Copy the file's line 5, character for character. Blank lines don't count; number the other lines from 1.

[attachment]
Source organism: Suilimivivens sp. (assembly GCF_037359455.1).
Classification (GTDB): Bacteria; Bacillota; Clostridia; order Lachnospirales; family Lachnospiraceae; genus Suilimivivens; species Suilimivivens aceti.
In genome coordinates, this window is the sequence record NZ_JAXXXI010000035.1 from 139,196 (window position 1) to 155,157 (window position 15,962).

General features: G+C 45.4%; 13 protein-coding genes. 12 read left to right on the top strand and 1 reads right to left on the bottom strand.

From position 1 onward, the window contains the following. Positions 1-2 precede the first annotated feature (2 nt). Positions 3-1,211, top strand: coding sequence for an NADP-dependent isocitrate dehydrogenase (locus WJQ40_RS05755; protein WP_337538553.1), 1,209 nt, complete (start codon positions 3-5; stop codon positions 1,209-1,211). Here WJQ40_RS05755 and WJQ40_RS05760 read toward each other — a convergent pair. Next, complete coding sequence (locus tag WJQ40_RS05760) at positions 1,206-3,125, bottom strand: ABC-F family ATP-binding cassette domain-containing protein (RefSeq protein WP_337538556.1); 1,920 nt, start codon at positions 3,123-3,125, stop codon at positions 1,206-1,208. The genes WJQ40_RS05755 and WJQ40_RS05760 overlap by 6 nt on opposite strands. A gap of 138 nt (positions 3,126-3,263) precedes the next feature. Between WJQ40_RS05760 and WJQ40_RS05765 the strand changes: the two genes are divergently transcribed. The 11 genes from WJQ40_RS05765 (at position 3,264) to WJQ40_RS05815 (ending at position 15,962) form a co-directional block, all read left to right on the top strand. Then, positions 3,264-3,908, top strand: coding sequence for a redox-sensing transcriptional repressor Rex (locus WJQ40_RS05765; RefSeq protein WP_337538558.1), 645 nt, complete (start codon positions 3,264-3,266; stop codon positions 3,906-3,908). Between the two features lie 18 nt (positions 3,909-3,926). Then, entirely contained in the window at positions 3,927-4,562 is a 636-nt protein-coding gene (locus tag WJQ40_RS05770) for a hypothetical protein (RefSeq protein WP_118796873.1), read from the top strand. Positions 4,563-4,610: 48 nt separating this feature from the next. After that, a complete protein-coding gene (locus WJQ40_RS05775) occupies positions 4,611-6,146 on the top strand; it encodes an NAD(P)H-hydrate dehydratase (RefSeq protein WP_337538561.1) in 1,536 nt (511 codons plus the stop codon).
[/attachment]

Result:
From position 1 onward, the window contains the following. Positions 1-2 precede the first annotated feature (2 nt). Positions 3-1,211, top strand: coding sequence for an NADP-dependent isocitrate dehydrogenase (locus WJQ40_RS05755; protein WP_337538553.1), 1,209 nt, complete (start codon positions 3-5; stop codon positions 1,209-1,211). Here WJQ40_RS05755 and WJQ40_RS05760 read toward each other — a convergent pair. Next, complete coding sequence (locus tag WJQ40_RS05760) at positions 1,206-3,125, bottom strand: ABC-F family ATP-binding cassette domain-containing protein (RefSeq protein WP_337538556.1); 1,920 nt, start codon at positions 3,123-3,125, stop codon at positions 1,206-1,208. The genes WJQ40_RS05755 and WJQ40_RS05760 overlap by 6 nt on opposite strands. A gap of 138 nt (positions 3,126-3,263) precedes the next feature. Between WJQ40_RS05760 and WJQ40_RS05765 the strand changes: the two genes are divergently transcribed. The 11 genes from WJQ40_RS05765 (at position 3,264) to WJQ40_RS05815 (ending at position 15,962) form a co-directional block, all read left to right on the top strand. Then, positions 3,264-3,908, top strand: coding sequence for a redox-sensing transcriptional repressor Rex (locus WJQ40_RS05765; RefSeq protein WP_337538558.1), 645 nt, complete (start codon positions 3,264-3,266; stop codon positions 3,906-3,908). Between the two features lie 18 nt (positions 3,909-3,926). Then, entirely contained in the window at positions 3,927-4,562 is a 636-nt protein-coding gene (locus tag WJQ40_RS05770) for a hypothetical protein (RefSeq protein WP_118796873.1), read from the top strand. Positions 4,563-4,610: 48 nt separating this feature from the next. After that, a complete protein-coding gene (locus WJQ40_RS05775) occupies positions 4,611-6,146 on the top strand; it encodes an NAD(P)H-hydrate dehydratase (RefSeq protein WP_337538561.1) in 1,536 nt (511 codons plus the stop codon).